Plants: Food, Medicine, and the Green Earth
The Father of Botany
Natural history is the study of plants and animals, with the emphasis on observation rather than experiment. People have always made use of plants, of course, but as means to an end, a resource to be utilized. They gathered plants for food and medicines and later they cultivated them; they constructed their buildings, boats, and many tools and utensils from plant materials; and they wove cotton, linen, hemp, and jute to make cloth. Once writing was invented, people made paper from papyrus (a type of sedge), hemp, and cotton, before turning to wood pulp in modern times; all of these are plant products. Communities had been doing these things for thousands upon thousands of years, but people gathering or cultivating plants and craftspersons converting plant materials into useful articles had no need to understand any more about the plants they used than their properties and how to exploit them.
It was not until the cultural flowering in ancient Greece that scholars began to speculate about the origins of plants, to investigate their growth and structure, and to attempt to catalog the many different kinds of plants. That was the beginning of natural history, and in later centuries it led to the study of botany and eventually to the modern scientific disciplines that are grouped together as the life sciences. This chapter tells of the beginnings of natural history. The story starts in Greece, moves to Rome, and finally arrives in England, where it describes one of the first serious attempts to list every type of plant in the world.
- Aristotle and His Natural History
- Theophrastus, the Father of Botany
- Medicine and plants
- Pedanius Dioscorides and His Catalog of Medicinal Plants
- What Is a Pharmacopoeia?
- Alexander the Great and His Empire
- Pliny, Preserving Knowledge
- John Ray and His Encyclopedia of Plant Life
Herbals and Physic Gardens
It was during the course of the 20th century that the expansion of the pharmaceutical industry supplied physicians with factorymade drugs to treat specified illnesses. Until that time remedies had been based either on therapeutic substances obtained almost entirely from plants—although a few remedies were obtained from minerals or animals—or on interventions such as bleeding, applying leeches, sweating, and purging that were more likely to injure the patient than effect a cure. With the rise of modern medicine, the older interventions fell into disuse, and the use of herbal preparations became increasingly marginalized until they disappeared from official medicinal practice, although medical herbalism continued to thrive informally.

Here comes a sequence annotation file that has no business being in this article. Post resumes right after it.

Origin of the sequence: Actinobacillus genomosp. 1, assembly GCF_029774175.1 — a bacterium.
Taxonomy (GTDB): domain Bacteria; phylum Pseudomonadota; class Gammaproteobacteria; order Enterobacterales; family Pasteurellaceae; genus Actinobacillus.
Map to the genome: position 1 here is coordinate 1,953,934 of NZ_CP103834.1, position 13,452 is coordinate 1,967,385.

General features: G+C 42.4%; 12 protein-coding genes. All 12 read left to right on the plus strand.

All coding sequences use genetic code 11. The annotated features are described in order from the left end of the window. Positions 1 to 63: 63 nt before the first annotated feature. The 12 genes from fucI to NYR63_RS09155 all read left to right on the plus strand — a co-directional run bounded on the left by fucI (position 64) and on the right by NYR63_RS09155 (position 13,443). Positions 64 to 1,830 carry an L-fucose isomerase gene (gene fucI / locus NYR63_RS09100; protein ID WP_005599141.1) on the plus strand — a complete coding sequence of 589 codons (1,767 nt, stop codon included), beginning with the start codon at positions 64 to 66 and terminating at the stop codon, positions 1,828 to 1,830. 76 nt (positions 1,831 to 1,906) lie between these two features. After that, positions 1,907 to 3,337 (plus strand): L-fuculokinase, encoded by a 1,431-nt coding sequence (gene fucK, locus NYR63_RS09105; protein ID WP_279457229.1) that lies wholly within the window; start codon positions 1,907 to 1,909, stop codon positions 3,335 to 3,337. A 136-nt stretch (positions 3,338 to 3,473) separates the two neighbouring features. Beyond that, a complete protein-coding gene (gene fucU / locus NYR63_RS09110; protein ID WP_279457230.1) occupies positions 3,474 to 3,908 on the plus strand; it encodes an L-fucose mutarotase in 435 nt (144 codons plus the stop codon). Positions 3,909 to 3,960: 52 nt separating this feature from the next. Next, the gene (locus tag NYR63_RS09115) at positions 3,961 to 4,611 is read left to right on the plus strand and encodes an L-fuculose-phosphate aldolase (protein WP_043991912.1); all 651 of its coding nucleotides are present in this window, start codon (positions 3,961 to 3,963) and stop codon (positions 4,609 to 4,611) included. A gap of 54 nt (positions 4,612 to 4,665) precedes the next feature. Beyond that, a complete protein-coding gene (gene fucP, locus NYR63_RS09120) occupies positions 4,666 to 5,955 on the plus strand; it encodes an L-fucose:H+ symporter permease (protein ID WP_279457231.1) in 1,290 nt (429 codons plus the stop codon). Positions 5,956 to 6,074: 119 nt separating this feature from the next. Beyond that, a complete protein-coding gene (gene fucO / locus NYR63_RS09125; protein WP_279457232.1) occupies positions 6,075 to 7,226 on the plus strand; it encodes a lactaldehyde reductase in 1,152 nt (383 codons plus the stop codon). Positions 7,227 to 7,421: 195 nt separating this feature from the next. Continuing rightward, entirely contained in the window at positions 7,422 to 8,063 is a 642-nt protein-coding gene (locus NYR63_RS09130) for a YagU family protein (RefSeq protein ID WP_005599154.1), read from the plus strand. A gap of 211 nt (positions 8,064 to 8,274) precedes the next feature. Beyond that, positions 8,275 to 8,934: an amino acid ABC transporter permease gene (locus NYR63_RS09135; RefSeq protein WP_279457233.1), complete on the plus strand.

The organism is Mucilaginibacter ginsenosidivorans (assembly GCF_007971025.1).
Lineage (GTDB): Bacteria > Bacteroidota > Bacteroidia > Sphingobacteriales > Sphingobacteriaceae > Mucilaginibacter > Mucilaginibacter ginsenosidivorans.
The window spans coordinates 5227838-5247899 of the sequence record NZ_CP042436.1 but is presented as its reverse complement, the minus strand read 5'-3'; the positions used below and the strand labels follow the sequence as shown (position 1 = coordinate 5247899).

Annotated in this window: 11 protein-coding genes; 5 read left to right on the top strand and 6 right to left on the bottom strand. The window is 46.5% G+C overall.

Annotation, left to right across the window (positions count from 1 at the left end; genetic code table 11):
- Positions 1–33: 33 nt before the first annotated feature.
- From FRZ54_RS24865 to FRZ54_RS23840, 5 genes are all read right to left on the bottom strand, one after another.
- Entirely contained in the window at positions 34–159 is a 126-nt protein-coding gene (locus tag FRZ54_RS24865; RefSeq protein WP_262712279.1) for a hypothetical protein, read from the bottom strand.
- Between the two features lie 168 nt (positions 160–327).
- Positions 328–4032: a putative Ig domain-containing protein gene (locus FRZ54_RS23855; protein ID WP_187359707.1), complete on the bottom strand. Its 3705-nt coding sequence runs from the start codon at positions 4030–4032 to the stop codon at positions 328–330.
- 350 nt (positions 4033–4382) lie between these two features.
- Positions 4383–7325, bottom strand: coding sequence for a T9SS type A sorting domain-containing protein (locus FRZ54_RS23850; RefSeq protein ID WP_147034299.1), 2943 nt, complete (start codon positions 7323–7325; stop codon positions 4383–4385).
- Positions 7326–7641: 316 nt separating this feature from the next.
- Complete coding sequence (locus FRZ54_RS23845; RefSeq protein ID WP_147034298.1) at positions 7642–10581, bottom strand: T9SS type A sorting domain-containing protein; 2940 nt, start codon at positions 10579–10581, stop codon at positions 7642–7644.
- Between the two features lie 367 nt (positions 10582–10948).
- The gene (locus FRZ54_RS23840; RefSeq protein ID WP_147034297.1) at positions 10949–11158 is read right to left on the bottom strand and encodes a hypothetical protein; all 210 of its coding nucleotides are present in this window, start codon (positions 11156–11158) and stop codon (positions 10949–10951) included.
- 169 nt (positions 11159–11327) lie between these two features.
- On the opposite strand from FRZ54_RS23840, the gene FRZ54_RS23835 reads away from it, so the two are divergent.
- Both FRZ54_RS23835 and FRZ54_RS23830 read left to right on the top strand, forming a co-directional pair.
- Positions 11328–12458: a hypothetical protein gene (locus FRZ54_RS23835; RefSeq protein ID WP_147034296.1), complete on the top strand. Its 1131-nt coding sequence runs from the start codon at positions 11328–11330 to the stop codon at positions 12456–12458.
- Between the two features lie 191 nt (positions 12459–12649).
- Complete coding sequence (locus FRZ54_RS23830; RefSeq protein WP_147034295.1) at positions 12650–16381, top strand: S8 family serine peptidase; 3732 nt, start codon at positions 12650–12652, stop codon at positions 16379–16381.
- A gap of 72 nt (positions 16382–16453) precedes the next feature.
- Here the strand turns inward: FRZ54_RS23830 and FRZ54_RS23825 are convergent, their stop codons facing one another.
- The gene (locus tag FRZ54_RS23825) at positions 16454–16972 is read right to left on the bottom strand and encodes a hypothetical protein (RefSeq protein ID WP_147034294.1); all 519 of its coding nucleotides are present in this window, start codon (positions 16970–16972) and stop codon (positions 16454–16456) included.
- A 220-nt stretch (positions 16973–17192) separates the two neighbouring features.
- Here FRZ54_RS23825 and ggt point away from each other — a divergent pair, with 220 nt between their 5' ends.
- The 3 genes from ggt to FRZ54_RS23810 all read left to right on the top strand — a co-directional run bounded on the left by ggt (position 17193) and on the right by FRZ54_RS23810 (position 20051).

Since plants with therapeutic properties were so important, it is hardly surprising that physicians were required to study botany as part of their training and that close to medical schools there were gardens growing medicinal plants. The art of healing was once called physic, which is why medical doctors are called physicians, and the gardens were known as physic gardens. Such gardens were cultivated in most parts of the world, and, although many became neglected when the medical need for them disappeared, in recent years interest in them has revived and new ones are being planted, although for educational rather than medical uses. In 1965 the Royal College of Physicians in London established a new physic garden. Perhaps the most famous surviving physic garden is at Chelsea, London.
This chapter describes some of the most important physic gardens and also developments in the identification and description of medicinal herbs. Before a gardener can begin cultivating herbs there must be a catalog of those the physic garden should contain. A list of such plants is called a herbal.
The story begins in ancient China with the emperor Shennong. It visits Aztec Mexico and the gardens of Europe, and it ends with an explanation of one of the more curious aspects of the theory of herbalism.
- Shennong, the Divine Farmer
- The Aztec Herbal
- Albert the Great and the Structure of Plants
- Konrad von Megenberg and His Illustrated Herbal
- Conrad Gessner, the German Pliny
- Rembert Dodoens and the First Flemish Herbal
- John Gerard and His Herbal
- Nicholas Culpeper and His Herbal Best Seller
- Leonhard Fuchs, Fuchsia, and the First Botanical Glossary
- The Bauhin Family
- Monastic Gardens
- The Apothecaries’ Garden at Chelsea
- The Doctrine of Signatures
Botanical Gardens and Herbaria
Physic gardens grew medicinal plants and as well as supplying the plants they were used to teach botany to apothecaries and physicians. In time botanists came to appreciate the value of growing collections of nonmedicinal plants as well. Plants were arriving in Europe from the New World, Africa, and Asia that European botanists had never seen before. By the middle of the 16th century, physic gardens were expanding to become botanical gardens and, in parallel with that development, lists of useful herbs were becoming lists of all the plants found in a particular area. This chapter traces those changes.
The chapter begins by explaining how the study of herbs expanded to become the study of all plants. It tells of the establishment of botanical gardens and the assembling of the world’s great botanical collections. It was not possible to cultivate every plant species, but it was possible to preserve plants in other ways, and the chapter outlines the rise of the herbarium. Private ornamental gardens were also becoming fashionable, and the chapter describes that development and what it aimed to achieve.
- Identifying Plants: The Herbal Becomes the Flora